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The amazing "Puzzling Phone", comes in two models, one sold by "Super Puzzling Inc", and one sold by "Mega Puzzling Ltd"

Phones need to have government testing before they can be sold on the market.

Through this testing, it turns out that a third of the "Super Puzzling Inc" models on the market work for over 10 hours on a single charge, and measurements have been conducted that revealed half of the "Mega Puzzling Inc" models last for over 10 hours on a single charge. Battery testing, as you all know, is very important! (:D)

"Super Puzzling Inc" is a very large company with a lot of resources, hence why 70% of the market is filled with its Puzzling Phones. The consumers have spoken and they simply like the new "Jet Black" colours that are available, which the other company doesn't sell. The new "Rose Gold" colours are also just wonderful!

You have completely randomly purchased a brand-new "Puzzling Phone", however, it is unlabeled, so you don't know which company of the two manufactured it, and additionally, you have not taken a look at the box or its contents at all.

What's the chance it lasts for more than 10 hours on a single charge? Assume that it was sold already fully charged from the beginning.

(Note: You should ignore any technological equipment such as the screen, processor, etc, and treat this as a mathematical question.)

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closed as off-topic by boboquack, Alconja, Volatility, Deusovi Jan 31 '17 at 4:38

This question appears to be off-topic. The users who voted to close gave this specific reason:

  • "This question is off-topic as it appears to be a mathematics problem, as opposed to a mathematical puzzle. For more info, see "Are math-textbook-style problems on topic?" on meta." – boboquack, Alconja, Volatility, Deusovi
If this question can be reworded to fit the rules in the help center, please edit the question.

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    $\begingroup$ Comments are not for extended discussion; this conversation has been moved to chat. $\endgroup$ – Deusovi Jan 30 '17 at 1:05
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    $\begingroup$ That was the main confusion. $\endgroup$ – greenturtle3141 Jan 30 '17 at 1:25
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    $\begingroup$ No. I'm not claiming that it is difficult. I'm saying that there is no answer. What actual information do you think we have? $\endgroup$ – Deusovi Jan 30 '17 at 1:42
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    $\begingroup$ I posted my answer before anyone claimed that there is no answer; how can it possibly have been a comment on that claim? $\endgroup$ – Gareth McCaughan Jan 30 '17 at 10:36
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    $\begingroup$ I've adjusted my answer so that it solves the basically-routine mathematics problem that the question has turned into. However, being a basically-routine mathematics problem this should surely be closed as such. Unless, of course, I'm missing something and it's not really a brmp. What I would actually like to know is what sort of answer CipherRiddle thought appropriate for the original version of the question. $\endgroup$ – Gareth McCaughan Jan 31 '17 at 3:00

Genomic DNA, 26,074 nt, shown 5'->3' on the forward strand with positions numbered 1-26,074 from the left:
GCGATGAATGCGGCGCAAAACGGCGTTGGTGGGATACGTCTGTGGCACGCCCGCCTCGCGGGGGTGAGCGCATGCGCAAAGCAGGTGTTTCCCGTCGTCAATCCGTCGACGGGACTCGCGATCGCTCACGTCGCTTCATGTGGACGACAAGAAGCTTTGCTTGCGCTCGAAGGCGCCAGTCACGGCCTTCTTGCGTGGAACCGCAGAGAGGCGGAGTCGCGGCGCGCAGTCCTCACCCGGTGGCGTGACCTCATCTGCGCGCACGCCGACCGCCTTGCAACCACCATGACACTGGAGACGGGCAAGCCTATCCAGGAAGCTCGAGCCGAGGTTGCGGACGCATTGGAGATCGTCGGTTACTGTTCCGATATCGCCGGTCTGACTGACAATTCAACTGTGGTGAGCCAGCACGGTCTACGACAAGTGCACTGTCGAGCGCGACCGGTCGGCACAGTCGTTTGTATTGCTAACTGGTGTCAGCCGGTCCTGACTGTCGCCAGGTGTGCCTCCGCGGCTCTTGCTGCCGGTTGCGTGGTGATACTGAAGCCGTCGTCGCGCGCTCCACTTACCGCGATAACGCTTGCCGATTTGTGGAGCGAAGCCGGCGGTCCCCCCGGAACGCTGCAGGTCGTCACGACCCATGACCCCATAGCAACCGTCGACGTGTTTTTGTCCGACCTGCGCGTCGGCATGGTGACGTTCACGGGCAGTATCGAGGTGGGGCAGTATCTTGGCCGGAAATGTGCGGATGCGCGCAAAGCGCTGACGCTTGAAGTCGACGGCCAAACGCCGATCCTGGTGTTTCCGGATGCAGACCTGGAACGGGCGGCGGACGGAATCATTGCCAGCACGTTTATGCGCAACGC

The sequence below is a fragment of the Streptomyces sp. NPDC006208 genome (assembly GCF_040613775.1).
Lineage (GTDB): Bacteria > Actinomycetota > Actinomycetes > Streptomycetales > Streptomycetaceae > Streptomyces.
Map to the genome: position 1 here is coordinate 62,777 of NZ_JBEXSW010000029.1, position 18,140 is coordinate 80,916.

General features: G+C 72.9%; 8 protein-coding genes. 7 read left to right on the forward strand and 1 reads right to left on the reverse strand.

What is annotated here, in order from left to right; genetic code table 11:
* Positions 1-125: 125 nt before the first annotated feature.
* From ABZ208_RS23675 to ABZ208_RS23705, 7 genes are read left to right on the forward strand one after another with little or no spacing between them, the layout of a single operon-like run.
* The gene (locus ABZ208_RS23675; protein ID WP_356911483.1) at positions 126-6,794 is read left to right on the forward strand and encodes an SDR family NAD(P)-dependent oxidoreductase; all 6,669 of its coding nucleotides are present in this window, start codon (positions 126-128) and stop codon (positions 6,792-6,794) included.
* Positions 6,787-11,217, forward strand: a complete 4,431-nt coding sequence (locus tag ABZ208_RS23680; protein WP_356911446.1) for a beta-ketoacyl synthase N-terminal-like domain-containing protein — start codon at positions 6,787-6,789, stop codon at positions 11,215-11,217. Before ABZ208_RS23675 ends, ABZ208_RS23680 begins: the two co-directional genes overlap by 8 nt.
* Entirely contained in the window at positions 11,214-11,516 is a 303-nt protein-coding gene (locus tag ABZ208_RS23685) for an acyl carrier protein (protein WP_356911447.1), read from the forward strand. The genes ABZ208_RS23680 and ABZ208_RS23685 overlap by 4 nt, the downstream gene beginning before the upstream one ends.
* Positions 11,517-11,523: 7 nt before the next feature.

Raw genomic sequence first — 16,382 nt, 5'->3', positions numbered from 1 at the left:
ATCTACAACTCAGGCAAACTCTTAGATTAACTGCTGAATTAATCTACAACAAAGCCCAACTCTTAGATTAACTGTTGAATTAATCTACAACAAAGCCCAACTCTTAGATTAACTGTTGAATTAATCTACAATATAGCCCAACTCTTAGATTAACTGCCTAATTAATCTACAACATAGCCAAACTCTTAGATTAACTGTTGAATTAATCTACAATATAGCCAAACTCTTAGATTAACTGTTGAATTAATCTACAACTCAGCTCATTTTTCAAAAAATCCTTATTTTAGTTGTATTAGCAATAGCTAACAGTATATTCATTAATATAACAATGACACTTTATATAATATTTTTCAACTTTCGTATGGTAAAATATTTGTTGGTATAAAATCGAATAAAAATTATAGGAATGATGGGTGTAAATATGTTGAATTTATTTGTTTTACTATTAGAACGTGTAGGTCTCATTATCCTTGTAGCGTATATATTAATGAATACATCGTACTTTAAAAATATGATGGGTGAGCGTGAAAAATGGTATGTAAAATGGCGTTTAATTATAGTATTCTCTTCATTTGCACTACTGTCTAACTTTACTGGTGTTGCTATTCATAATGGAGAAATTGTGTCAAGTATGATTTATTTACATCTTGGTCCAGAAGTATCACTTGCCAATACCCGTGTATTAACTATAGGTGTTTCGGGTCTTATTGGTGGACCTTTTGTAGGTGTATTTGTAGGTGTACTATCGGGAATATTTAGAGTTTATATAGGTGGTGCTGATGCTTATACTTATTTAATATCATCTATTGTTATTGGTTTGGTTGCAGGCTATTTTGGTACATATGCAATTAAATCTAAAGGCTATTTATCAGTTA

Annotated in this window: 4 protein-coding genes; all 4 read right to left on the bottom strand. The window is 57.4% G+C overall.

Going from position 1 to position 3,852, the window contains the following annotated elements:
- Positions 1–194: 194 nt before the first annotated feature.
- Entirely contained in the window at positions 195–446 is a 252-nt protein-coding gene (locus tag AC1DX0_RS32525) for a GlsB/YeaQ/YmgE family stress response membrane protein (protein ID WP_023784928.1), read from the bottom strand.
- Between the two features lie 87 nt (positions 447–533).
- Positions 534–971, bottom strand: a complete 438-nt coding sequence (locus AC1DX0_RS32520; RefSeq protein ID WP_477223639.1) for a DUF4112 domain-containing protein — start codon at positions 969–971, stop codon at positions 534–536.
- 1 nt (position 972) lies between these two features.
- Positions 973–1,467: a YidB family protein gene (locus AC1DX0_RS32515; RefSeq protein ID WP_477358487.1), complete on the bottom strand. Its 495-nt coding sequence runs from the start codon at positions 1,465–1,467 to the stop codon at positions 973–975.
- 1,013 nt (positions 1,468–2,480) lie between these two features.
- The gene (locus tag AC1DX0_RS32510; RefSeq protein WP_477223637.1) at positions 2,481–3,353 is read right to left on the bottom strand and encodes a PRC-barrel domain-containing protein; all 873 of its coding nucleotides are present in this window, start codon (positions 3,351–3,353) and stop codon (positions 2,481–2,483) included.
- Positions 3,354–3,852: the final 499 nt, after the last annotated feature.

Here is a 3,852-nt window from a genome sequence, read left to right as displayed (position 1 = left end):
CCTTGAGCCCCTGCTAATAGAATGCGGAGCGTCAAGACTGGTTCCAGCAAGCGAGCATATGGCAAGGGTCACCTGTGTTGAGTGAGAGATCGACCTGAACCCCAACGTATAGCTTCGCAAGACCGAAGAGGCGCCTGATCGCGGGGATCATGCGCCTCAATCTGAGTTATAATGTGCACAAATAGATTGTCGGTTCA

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[The question has been edited and greatly changed in the process; so, accordingly, has my answer.]

(I don't see that this is actually a puzzle, unless there is some steganographic thing going on to give the actual answer.)

It's not perfectly clear what it means to say that you have "completely randomly" purchased a phone. I shall take it to mean something equivalent to this: Of all the phones of these two kinds to be sold this year, you picked a random one and bought it. This means that there's a 70% chance that your phone comes from SPI, and a 30% chance that it comes from MPL. In the first case, the probability of long battery life is 1/3; in the second, it's 1/2. Accordingly, the probability that your phone's battery is long-lived is 0.7*1/3 + 0.3*1/2 = 7/30+3/20 = 14/60+9/60 = 23/60.

If instead you had someone flip a coin and pick a brand corresponding to the result, your probability of long battery life is 1/2*1/3 + 1/2*1/2 = 5/12.

The original version of the question omitted all the specific numbers but still appeared to ask for an actual numeric answer. If the OP would care to explain how that was meant to work, I would be interested.

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    $\begingroup$ I really appreciate this, but for questions like this I honestly think leaving them unanswered is better. (It's almost certainly going to be closed soon, anyway...) $\endgroup$ – Deusovi Jan 30 '17 at 0:00
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    $\begingroup$ I'm always in two minds about it. $\endgroup$ – Gareth McCaughan Jan 30 '17 at 0:05
  • $\begingroup$ (Note: the previous comments were written when the question took its earlier form -- though they may well apply equally to its current form.) $\endgroup$ – Gareth McCaughan Jan 31 '17 at 2:58

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